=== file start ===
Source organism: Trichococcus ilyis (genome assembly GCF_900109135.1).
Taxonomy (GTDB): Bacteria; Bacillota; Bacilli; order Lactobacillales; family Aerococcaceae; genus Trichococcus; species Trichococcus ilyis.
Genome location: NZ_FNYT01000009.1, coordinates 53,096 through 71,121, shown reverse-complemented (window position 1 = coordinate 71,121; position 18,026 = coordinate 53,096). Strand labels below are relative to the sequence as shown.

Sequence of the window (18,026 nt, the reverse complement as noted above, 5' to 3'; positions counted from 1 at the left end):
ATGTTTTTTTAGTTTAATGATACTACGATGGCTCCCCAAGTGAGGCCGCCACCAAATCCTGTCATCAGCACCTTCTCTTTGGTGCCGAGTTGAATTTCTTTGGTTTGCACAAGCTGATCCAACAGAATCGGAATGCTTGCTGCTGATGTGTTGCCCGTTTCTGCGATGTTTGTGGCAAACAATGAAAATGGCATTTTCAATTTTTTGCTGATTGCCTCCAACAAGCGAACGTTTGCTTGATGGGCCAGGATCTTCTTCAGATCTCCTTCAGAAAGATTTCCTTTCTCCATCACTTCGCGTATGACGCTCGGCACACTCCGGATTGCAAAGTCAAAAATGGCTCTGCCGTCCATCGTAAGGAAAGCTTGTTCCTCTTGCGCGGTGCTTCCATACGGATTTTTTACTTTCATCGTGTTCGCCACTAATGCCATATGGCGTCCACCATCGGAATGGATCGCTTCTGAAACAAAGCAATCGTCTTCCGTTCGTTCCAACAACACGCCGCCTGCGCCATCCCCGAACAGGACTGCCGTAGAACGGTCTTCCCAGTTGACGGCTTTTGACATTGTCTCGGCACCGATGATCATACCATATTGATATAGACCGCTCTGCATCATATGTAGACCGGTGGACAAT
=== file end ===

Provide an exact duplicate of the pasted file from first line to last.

Source organism: Trichococcus ilyis (genome assembly GCF_900109135.1).
Taxonomy (GTDB): Bacteria; Bacillota; Bacilli; order Lactobacillales; family Aerococcaceae; genus Trichococcus; species Trichococcus ilyis.
Genome location: NZ_FNYT01000009.1, coordinates 53,096 through 71,121, shown reverse-complemented (window position 1 = coordinate 71,121; position 18,026 = coordinate 53,096). Strand labels below are relative to the sequence as shown.

Sequence of the window (18,026 nt, the reverse complement as noted above, 5' to 3'; positions counted from 1 at the left end):
ATGTTTTTTTAGTTTAATGATACTACGATGGCTCCCCAAGTGAGGCCGCCACCAAATCCTGTCATCAGCACCTTCTCTTTGGTGCCGAGTTGAATTTCTTTGGTTTGCACAAGCTGATCCAACAGAATCGGAATGCTTGCTGCTGATGTGTTGCCCGTTTCTGCGATGTTTGTGGCAAACAATGAAAATGGCATTTTCAATTTTTTGCTGATTGCCTCCAACAAGCGAACGTTTGCTTGATGGGCCAGGATCTTCTTCAGATCTCCTTCAGAAAGATTTCCTTTCTCCATCACTTCGCGTATGACGCTCGGCACACTCCGGATTGCAAAGTCAAAAATGGCTCTGCCGTCCATCGTAAGGAAAGCTTGTTCCTCTTGCGCGGTGCTTCCATACGGATTTTTTACTTTCATCGTGTTCGCCACTAATGCCATATGGCGTCCACCATCGGAATGGATCGCTTCTGAAACAAAGCAATCGTCTTCCGTTCGTTCCAACAACACGCCGCCTGCGCCATCCCCGAACAGGACTGCCGTAGAACGGTCTTCCCAGTTGACGGCTTTTGACATTGTCTCGGCACCGATGATCATACCATATTGATATAGACCGCTCTGCATCATATGTAGACCGGTGGACAAT